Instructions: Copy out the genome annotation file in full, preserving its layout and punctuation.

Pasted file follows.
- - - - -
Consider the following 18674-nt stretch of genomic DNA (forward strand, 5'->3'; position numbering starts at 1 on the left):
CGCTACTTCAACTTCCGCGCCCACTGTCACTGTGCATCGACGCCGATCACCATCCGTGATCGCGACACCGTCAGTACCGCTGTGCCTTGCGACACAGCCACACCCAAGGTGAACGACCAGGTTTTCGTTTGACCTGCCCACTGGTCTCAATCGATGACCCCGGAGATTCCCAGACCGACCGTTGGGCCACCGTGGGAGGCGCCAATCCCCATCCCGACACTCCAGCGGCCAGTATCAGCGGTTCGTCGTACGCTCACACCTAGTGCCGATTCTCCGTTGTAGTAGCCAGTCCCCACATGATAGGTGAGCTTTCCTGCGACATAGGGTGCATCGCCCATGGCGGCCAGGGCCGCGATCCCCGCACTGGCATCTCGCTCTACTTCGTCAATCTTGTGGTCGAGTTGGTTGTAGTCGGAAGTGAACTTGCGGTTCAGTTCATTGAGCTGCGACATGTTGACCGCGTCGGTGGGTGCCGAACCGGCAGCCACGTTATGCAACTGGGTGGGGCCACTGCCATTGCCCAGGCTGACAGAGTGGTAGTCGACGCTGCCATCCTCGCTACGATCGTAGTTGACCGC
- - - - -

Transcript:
Consider the following 18674-nt stretch of genomic DNA (forward strand, 5'->3'; position numbering starts at 1 on the left):
CGCTACTTCAACTTCCGCGCCCACTGTCACTGTGCATCGACGCCGATCACCATCCGTGATCGCGACACCGTCAGTACCGCTGTGCCTTGCGACACAGCCACACCCAAGGTGAACGACCAGGTTTTCGTTTGACCTGCCCACTGGTCTCAATCGATGACCCCGGAGATTCCCAGACCGACCGTTGGGCCACCGTGGGAGGCGCCAATCCCCATCCCGACACTCCAGCGGCCAGTATCAGCGGTTCGTCGTACGCTCACACCTAGTGCCGATTCTCCGTTGTAGTAGCCAGTCCCCACATGATAGGTGAGCTTTCCTGCGACATAGGGTGCATCGCCCATGGCGGCCAGGGCCGCGATCCCCGCACTGGCATCTCGCTCTACTTCGTCAATCTTGTGGTCGAGTTGGTTGTAGTCGGAAGTGAACTTGCGGTTCAGTTCATTGAGCTGCGACATGTTGACCGCGTCGGTGGGTGCCGAACCGGCAGCCACGTTATGCAACTGGGTGGGGCCACTGCCATTGCCCAGGCTGACAGAGTGGTAGTCGACGCTGCCATCCTCGCTACGATCGTAGTTGACCGC